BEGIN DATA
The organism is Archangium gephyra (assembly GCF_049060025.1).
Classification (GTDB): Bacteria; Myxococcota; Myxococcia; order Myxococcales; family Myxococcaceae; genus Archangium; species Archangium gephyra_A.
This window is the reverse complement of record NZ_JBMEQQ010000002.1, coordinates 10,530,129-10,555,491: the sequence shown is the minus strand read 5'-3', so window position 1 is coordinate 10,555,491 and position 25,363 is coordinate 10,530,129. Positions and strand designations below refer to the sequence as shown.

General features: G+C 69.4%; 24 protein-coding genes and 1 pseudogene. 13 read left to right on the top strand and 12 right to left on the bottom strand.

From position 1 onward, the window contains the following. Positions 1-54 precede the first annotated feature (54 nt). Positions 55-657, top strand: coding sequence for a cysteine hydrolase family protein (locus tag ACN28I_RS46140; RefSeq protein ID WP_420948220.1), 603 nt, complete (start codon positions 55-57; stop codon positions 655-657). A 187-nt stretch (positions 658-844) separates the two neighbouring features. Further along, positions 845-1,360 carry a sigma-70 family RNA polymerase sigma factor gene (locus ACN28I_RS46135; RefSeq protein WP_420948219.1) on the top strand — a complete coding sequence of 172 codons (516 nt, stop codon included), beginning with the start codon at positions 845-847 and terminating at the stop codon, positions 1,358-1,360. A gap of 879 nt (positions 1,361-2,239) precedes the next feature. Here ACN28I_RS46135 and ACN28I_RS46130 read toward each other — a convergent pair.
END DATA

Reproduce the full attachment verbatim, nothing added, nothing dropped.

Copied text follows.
The organism is Archangium gephyra (assembly GCF_049060025.1).
Classification (GTDB): Bacteria; Myxococcota; Myxococcia; order Myxococcales; family Myxococcaceae; genus Archangium; species Archangium gephyra_A.
This window is the reverse complement of record NZ_JBMEQQ010000002.1, coordinates 10,530,129-10,555,491: the sequence shown is the minus strand read 5'-3', so window position 1 is coordinate 10,555,491 and position 25,363 is coordinate 10,530,129. Positions and strand designations below refer to the sequence as shown.

General features: G+C 69.4%; 24 protein-coding genes and 1 pseudogene. 13 read left to right on the top strand and 12 right to left on the bottom strand.

From position 1 onward, the window contains the following. Positions 1-54 precede the first annotated feature (54 nt). Positions 55-657, top strand: coding sequence for a cysteine hydrolase family protein (locus tag ACN28I_RS46140; RefSeq protein ID WP_420948220.1), 603 nt, complete (start codon positions 55-57; stop codon positions 655-657). A 187-nt stretch (positions 658-844) separates the two neighbouring features. Further along, positions 845-1,360 carry a sigma-70 family RNA polymerase sigma factor gene (locus ACN28I_RS46135; RefSeq protein WP_420948219.1) on the top strand — a complete coding sequence of 172 codons (516 nt, stop codon included), beginning with the start codon at positions 845-847 and terminating at the stop codon, positions 1,358-1,360. A gap of 879 nt (positions 1,361-2,239) precedes the next feature. Here ACN28I_RS46135 and ACN28I_RS46130 read toward each other — a convergent pair.